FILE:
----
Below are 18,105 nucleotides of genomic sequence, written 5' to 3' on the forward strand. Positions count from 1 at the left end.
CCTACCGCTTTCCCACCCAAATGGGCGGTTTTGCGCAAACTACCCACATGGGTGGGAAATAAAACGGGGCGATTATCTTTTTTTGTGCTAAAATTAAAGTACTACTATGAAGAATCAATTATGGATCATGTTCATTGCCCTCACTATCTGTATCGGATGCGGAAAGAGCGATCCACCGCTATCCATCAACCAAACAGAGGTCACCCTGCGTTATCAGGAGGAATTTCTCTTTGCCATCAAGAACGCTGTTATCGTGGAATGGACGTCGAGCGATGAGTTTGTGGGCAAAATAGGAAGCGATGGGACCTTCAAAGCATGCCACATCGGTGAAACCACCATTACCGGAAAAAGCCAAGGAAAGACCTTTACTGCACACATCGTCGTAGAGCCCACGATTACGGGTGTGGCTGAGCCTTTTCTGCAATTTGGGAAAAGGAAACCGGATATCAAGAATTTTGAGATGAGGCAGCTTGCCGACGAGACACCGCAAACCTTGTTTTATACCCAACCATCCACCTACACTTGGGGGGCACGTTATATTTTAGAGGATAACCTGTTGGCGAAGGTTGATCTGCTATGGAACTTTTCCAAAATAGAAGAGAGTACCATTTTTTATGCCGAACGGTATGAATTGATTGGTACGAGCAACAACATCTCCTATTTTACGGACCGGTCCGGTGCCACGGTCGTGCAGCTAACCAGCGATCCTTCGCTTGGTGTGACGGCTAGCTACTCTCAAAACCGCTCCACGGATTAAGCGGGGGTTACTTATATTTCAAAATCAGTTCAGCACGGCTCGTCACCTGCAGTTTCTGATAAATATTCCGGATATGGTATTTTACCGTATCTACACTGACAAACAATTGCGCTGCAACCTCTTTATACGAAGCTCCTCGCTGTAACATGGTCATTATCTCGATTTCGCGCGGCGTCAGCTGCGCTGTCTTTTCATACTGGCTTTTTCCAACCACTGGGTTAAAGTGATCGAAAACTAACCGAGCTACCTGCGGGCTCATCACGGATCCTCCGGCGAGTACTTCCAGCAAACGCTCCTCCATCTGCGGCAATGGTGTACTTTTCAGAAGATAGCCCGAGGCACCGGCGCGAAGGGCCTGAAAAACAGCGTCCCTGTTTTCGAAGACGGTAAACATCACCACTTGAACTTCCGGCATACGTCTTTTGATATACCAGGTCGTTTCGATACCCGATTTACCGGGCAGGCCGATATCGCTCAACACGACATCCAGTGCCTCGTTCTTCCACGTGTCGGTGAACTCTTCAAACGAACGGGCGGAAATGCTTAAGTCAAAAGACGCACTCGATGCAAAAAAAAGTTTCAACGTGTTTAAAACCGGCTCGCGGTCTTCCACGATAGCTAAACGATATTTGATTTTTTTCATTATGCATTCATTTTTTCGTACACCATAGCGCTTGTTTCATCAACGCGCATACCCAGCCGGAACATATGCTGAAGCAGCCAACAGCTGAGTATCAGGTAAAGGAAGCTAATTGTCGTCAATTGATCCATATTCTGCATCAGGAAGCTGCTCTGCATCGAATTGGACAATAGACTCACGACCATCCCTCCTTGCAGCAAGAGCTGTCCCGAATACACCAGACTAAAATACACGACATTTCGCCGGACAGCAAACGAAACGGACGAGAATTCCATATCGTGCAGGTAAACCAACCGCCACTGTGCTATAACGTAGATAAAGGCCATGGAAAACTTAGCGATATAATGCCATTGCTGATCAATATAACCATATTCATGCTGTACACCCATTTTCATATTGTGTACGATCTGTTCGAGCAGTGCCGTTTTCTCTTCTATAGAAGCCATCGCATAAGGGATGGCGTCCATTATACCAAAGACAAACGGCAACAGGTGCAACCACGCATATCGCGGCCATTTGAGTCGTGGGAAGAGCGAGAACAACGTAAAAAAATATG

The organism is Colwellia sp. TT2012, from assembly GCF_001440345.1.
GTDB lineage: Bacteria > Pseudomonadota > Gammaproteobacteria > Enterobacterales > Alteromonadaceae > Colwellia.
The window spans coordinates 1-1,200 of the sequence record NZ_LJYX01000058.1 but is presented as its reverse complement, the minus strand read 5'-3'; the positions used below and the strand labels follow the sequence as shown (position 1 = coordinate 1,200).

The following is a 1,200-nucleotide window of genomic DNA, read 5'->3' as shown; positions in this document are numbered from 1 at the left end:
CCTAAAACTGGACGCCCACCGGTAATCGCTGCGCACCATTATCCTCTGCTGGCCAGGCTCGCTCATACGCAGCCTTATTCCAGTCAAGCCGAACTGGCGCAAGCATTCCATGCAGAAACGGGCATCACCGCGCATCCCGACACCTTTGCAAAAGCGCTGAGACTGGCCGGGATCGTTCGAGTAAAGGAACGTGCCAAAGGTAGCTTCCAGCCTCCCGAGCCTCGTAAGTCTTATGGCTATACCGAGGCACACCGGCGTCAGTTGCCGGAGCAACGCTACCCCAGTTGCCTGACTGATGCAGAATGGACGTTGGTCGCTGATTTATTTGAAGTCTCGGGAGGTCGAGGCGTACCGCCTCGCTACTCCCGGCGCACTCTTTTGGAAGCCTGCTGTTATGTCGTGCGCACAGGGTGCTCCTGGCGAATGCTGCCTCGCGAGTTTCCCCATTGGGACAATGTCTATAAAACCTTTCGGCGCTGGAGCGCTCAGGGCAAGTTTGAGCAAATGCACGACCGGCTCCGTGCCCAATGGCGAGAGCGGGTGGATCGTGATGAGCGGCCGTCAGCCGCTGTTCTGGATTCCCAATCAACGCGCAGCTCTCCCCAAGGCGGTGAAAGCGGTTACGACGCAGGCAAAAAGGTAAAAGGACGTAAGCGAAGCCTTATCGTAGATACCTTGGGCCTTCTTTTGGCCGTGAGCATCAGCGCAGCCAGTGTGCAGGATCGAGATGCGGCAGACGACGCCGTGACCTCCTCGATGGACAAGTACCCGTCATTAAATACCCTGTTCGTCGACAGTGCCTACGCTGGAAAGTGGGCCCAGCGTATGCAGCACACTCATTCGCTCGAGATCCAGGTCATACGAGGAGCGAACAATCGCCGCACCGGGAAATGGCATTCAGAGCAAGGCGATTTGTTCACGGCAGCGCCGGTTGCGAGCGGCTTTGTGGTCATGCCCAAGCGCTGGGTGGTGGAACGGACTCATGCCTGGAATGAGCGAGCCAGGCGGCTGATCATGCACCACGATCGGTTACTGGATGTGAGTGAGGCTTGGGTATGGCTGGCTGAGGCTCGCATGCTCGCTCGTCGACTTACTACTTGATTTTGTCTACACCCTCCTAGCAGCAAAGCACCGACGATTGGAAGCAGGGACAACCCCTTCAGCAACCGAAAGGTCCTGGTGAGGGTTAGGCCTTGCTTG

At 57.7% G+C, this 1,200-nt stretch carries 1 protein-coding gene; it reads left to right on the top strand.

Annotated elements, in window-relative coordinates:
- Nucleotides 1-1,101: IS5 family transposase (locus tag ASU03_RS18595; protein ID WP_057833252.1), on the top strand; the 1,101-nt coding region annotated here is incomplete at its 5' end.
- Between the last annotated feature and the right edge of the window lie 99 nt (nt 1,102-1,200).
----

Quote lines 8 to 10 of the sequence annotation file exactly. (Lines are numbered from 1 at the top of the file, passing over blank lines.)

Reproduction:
At 57.7% G+C, this 1,200-nt stretch carries 1 protein-coding gene; it reads left to right on the top strand.

Annotated elements, in window-relative coordinates:
- Nucleotides 1-1,101: IS5 family transposase (locus tag ASU03_RS18595; protein ID WP_057833252.1), on the top strand; the 1,101-nt coding region annotated here is incomplete at its 5' end.